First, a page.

After first Nomura and then Deutsche Bank decided they no longer wanted to be in the business of trading cash equities, it was perhaps inevitable that other banks with a tenuous hold on that market would decide to do the same.
The latest to do so is said to be HSBC, which the Sunday Times says is 'to review' its equities trading business under its new and ruthless interim CEO Noel Quinn. This is the same Quinn who arguably has decided that making decisive cost cuts is the best way to convince the HSBC board that he should be made CEO forever.
Despite investing heavily in its equities business over many years - latterly under Robert Crane whom it hired from KCG two years ago - HSBC has little to show for its efforts. The bank had a 2% share of the global equities sales and trading market in the second quarter according to KBW. This was even less than Deutsche Bank, which couldn't make it work on 3%. As the top three players (Goldman Sachs, Morgan Stanley and JPMorgan) pull away from the pack in equities, HSBC is one of the banks struggling to keep up.
This doesn't mean that HSBC is definitively cutting its equities operation; 'review' simply suggests this might be a consideration. The Sunday Times doesn't say where it got its story but quotes a fatuous investment banker as saying, "Equity desks are becoming more automated — it wouldn’t be a shock if they take more bodies out.” HSBC declined to comment.
Separately, next time you shake someone's hand be sure not to shake for more than three seconds. Research by academics at the University of Dundee found that most people expect handshakes to be two seconds long and that 'violating' this has an adverse effect on the recipient's mood.
If you shake someone's hand for more than three seconds, the researchers found that the recipient of the shake will laugh less, become more anxious and experience 'emotional discomfort.' None of this sounds like a recipe for securing a job or sealing a deal.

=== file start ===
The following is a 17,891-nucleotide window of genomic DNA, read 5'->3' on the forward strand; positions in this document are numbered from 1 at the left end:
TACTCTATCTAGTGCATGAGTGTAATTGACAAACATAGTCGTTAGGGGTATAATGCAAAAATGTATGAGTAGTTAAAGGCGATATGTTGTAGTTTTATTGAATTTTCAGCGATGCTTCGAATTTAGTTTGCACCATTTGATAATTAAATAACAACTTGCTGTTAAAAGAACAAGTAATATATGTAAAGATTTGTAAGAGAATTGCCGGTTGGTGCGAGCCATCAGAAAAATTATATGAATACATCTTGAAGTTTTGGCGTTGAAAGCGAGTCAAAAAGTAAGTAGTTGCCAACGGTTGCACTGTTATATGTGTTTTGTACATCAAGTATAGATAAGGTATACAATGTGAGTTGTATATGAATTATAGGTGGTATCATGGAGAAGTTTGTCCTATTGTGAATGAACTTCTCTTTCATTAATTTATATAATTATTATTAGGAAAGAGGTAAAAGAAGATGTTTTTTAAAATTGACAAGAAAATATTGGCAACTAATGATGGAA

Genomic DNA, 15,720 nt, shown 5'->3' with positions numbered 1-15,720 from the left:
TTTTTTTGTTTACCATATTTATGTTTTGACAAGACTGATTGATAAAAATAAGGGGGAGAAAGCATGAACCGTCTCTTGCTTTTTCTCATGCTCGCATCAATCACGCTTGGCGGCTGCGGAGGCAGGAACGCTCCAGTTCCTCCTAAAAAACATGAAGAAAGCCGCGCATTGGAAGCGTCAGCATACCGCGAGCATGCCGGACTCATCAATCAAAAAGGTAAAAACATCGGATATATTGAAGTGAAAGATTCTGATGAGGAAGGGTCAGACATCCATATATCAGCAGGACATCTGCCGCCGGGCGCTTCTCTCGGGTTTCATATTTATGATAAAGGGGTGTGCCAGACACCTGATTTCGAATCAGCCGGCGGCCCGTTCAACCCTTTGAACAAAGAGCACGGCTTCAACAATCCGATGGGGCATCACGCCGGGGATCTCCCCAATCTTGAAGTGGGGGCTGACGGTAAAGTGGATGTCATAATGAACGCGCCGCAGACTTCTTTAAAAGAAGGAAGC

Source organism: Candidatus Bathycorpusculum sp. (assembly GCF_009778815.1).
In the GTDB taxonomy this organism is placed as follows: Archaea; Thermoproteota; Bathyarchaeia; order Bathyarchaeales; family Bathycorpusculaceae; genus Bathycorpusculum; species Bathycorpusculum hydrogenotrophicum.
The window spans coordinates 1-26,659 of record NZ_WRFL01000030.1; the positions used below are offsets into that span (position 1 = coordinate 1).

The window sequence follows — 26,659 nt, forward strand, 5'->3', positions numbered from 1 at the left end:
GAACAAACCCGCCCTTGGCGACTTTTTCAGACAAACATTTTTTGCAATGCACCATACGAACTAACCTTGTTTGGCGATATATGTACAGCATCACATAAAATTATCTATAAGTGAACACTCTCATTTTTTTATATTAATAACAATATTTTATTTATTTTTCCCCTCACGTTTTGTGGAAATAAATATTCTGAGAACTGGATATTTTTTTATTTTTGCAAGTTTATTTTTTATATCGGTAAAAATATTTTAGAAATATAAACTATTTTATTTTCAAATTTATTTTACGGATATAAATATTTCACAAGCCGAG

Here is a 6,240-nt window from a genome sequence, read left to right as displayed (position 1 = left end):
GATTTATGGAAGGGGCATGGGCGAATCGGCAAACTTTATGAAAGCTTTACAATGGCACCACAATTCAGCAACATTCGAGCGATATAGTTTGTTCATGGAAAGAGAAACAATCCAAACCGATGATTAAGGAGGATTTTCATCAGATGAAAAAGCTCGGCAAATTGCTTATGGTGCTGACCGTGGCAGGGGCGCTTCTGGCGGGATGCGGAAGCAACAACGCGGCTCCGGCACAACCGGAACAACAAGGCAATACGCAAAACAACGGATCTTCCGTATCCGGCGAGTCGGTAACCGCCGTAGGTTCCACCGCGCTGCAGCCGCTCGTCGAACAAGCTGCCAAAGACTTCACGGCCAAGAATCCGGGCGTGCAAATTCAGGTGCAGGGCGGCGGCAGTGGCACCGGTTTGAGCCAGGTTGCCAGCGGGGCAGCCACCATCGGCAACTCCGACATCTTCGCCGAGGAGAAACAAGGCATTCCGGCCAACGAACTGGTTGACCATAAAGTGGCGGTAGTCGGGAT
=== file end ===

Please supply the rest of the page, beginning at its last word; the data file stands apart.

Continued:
Citigroup says there are “seven to 10 bankers we would love to hire” in Europe as it tries to overtake JPMorgan and Goldman Sachs in the league tables. Presumably you know who you are. (Financial News)
Sara Vavra, the global head of macro at Point72, has left the hedge fund after around two years. (Bloomberg)
Investigo, the private investigation firm that followed ex-Credit Suisse banker Iqbal Khan says it was completely incomprehensible that Credit Suisse had passed on confidential information to the media. (FiNews)
Did Deutsche Bank destroy Trump's tax returns? A former executive suggested it may have, “returned any physical copies or destroyed any physical copies under an agreement with a client and cleansed their servers.” (Salon)
A court in London has again heard taped conversations between Anthony "Big Dog' and "Dodgers" Jenkins and Richard Boath of Barclays in which they appear to discuss extracting illicit financing from the Qataris in 2008 and the prospect of going to jail because of, "the jeopardy that we’re rumbled and people say: well, that was bullshit. You know, this is just a fee in the back door.” (Financial Times)
Banks are setting up Brexit control rooms and traders are preparing to eat, sleep and work round the clock in their offices if a no-deal Brexit seems inevitable. (New York Times)
Subclinical narcissism may be great for your career. “People who score high on subclinical narcissism may be at an advantage because their heightened sense of self worth may mean they are more motivated, assertive and successful in certain contexts.” (The Times)
JPMorgan, Goldman, Citi and Wells Fargo, which together account for 40% of assets in the U.S. banking system, have all decided to report their Q3 results on Tuesday. (Financial Times)
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